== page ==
The City has invested five million dollars to add 30 new single-family homes to continue to increase homeownership opportunities in Parramore. To achieve this:
Through the CRA, the City is partnering with developers to construct 10 single-family homes on City-owned lots. In the coming year, the CRA will allocate funding to start work on another 10 single-family homes.
The City will also offer Down Payment Assistance (DPA) to qualified homebuyers to purchase these at an affordable price.
Through a partnership with Future Leaders Development Corporation, five new single family homes will be built on city-owned lots along McFall Avenue, an area where the City has made significant investments to support new affordable homes in Parramore.
Through a partnership with the Orlando Regional REALTOR® Foundation, the City is redeveloping six lots at Jefferson Park into single-family homes for veterans and public safety personnel through our Heroes’ Commons project. This past April, the City celebrated the completion of two of the homes, welcoming two Central Florida veterans and their families to their new homes.
Utilizing the Housing First strategy, in less than three years, through partnerships, the City of Orlando, has housed 385 chronically homeless individuals, including 232 veterans, who are now living in permanent, supportive housing.
Growing a Stronger, Healthier Economy
“It’s so important we continue to grow and diversify our economy in new and different ways.”
Nurturing a Culture of Innovation
Since 2015, the City has contributed $100,000 to FireSpring to help grow seed funding for local technology and advanced manufacturing startups, helping the non-profit seed fund raise more than $1.5 million to date, with a goal to reach $5 million within five years.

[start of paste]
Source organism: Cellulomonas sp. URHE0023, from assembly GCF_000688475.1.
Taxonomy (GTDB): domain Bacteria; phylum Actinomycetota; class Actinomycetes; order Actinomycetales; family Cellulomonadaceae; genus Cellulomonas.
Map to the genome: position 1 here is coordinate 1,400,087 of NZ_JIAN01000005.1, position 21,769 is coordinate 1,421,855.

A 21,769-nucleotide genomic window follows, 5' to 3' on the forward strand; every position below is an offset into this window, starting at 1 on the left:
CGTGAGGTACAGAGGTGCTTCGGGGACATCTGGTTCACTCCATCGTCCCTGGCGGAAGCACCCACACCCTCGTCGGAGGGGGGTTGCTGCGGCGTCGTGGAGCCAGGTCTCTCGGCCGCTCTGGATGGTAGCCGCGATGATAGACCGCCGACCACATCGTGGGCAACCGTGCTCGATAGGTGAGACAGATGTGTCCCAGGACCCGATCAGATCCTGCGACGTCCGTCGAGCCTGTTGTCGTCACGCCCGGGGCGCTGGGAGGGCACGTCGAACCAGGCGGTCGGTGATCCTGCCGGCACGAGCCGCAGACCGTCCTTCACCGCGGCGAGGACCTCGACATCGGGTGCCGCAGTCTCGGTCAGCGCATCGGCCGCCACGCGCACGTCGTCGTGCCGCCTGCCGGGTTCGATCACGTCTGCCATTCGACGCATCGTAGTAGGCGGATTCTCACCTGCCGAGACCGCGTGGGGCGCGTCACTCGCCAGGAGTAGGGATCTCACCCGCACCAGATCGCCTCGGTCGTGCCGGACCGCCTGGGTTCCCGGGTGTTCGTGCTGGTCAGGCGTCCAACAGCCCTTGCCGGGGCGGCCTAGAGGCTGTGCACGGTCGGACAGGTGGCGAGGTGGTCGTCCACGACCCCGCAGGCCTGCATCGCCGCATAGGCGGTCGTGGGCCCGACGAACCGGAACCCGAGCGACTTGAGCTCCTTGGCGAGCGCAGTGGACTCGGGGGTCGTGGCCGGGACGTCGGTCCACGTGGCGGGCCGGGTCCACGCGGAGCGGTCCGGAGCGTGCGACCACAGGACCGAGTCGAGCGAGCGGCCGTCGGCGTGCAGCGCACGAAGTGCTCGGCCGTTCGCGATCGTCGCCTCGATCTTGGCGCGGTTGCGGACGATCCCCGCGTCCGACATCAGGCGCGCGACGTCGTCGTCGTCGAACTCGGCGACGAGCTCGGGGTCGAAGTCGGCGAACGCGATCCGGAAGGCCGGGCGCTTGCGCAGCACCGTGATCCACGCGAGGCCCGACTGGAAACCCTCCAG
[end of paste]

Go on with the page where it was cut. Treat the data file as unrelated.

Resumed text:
In 2014, the City became the first government funding partner of the Orlando Tech Association (OTA) to serve as a unified voice for the tech industry in Orlando. OTA advocates for the tech community as well as inspiring collaboration between established businesses and startups. The Orlando Tech meetup, OTA’s origin, was created to welcome and support tech entrepreneurs, startups and businesses, and has grown to become one of the largest tech meetups in the nation.
To support entrepreneurs who want to build businesses that solve social, environmental and economic problems, the City has partnered with Rollins College, the Central Florida Foundation, CREDO and Clean the World on a new, social enterprise accelerator to provide these entrepreneurs with the unique training, mentorship and support so that they can grow their companies that positively impact our community and the world. Applications for businesses to join the accelerator are currently being accepted with the first six-month class beginning in September.
Commitment to Homegrown Companies
The City’s ten Orlando Main Street Districts continue to fuel growth in Orlando, including accomplishing the following over the last 10 years:
Opening nearly 1,000 new businesses.
Expanding more 65 businesses.
Creating 5,500 full and part-time jobs.
The ten Orlando Main Street Districts include:
Audubon Park Garden District, Church Street District, College Park Partnership, Gateway Orlando, Ivanhoe Village, Mills 50, The Milk District, Orlando Tech Association, SoDo and Thornton Park District.
Ensuring and Expanding Opportunities for Youth
Since the 2015 launch of the City’s After-School All-Stars Opportunity Jobs Academy aimed at providing high school juniors and seniors pre-job training, nearly 180 students have completed the program with 95 percent of the graduates currently holding 20+ hour per week jobs.
Annually, through City of Orlando programs, nearly 900 15-25 year old youths are employed with the City in jobs like summer camp counselors and lifeguards.
Through the new PKZ Youth Employment Program, the City continues to offer young residents job opportunities and experience, currently employing more than 100 youth this summer.
To expand safe learning opportunities for children and to help further curb youth crime, four neighborhood centers – Engelwood, Jackson, Northwest and Smith – will soon have extended hours, including staying open until midnight on Friday and Saturday.